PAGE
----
Next, could you share with us your opinion on how the Bangladeshi diaspora can contribute to the development of Bangladesh?
The Bangladeshi diaspora plays an integral part in the development of Bangladesh. According to the World Bank, in 2018 remittances account for 5.5% percent of the country’s GDP. Remittances help increase the foreign currency reserve of Bangladesh and contribute to alleviating poverty, which has decreased significantly in the past few decades (from 82% poverty rate in 1972 to 24% in 2018). These are not utopian figures, but present a clear case of how the people of Bangladesh and its diaspora are helping to bring millions of lives out of poverty. Sending money to Bangladesh, no matter how small the contribution is, creates a multiplier effect in the economy, and that very contribution becomes that much more valuable in the long run. Moreover, a Bangladeshi diasporan also has the responsibility to represent the country outside its borders in the best way possible; create much-needed awareness, mobilize resources, and give back!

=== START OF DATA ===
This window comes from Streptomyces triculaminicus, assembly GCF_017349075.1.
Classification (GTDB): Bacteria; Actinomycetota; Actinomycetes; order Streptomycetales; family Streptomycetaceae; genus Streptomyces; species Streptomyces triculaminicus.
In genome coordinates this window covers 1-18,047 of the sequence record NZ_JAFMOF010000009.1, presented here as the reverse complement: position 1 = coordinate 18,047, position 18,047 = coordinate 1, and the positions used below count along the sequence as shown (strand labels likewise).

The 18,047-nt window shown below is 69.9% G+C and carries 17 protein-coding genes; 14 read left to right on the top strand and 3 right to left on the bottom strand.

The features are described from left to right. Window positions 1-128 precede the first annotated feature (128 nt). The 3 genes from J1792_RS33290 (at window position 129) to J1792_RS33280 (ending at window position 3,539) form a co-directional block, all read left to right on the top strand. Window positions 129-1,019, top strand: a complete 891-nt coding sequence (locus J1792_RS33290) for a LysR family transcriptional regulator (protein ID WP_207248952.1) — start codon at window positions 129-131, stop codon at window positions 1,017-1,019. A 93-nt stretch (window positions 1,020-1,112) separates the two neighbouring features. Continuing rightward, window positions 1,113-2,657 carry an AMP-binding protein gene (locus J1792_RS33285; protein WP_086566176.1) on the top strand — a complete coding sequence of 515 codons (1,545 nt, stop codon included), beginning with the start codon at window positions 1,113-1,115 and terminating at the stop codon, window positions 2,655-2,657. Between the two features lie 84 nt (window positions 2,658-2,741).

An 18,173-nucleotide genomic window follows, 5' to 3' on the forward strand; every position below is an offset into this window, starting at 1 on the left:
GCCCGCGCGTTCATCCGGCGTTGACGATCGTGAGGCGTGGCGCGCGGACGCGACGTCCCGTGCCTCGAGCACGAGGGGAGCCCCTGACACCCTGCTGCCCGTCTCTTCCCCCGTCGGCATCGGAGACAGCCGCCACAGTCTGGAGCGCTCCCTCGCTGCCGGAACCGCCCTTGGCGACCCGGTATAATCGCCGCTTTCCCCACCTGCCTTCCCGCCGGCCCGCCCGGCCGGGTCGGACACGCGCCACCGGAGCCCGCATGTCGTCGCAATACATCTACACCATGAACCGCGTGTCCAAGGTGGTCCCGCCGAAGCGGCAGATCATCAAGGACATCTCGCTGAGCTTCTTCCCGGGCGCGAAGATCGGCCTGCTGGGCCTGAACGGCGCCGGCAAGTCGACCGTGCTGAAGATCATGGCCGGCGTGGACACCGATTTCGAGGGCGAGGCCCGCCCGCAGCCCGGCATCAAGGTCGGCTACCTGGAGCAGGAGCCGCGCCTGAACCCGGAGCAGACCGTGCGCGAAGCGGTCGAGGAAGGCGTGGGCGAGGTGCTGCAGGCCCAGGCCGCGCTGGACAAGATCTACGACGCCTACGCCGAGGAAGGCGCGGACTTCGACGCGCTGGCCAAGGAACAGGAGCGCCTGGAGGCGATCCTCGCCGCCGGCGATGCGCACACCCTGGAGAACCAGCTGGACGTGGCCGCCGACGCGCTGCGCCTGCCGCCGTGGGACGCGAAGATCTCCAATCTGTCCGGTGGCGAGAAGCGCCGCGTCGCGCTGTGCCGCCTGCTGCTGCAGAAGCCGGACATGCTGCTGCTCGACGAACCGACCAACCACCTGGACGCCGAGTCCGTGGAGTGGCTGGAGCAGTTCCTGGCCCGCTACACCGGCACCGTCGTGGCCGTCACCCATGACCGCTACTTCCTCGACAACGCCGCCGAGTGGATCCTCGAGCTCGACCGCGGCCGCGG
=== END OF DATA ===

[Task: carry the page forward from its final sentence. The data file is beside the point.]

“A Bangladeshi Diasporan, not only plays an enormous role in contributions, but also has the responsibility to represent the country outside its borders in the best way possible, create much-needed awareness, mobilize resources, and give back!”

Could you describe some ways in which the diaspora community in Toronto directly engages with Bangladesh? Are there any fundraising activities that you know of?
I feel like the community here in Toronto is very much in touch with the affairs of Bangladesh. Every time there’s a cultural event, they go all in; they hire concert halls or even stadiums to celebrate some of the national holidays of Bangladesh. If you were to be in Bangladesh during a national holiday, people would dress up and have all sorts of food,  and here, it’s nothing short of that. We celebrate the same way, except for the fact that the temperature is a bit different, but that doesn’t stop us.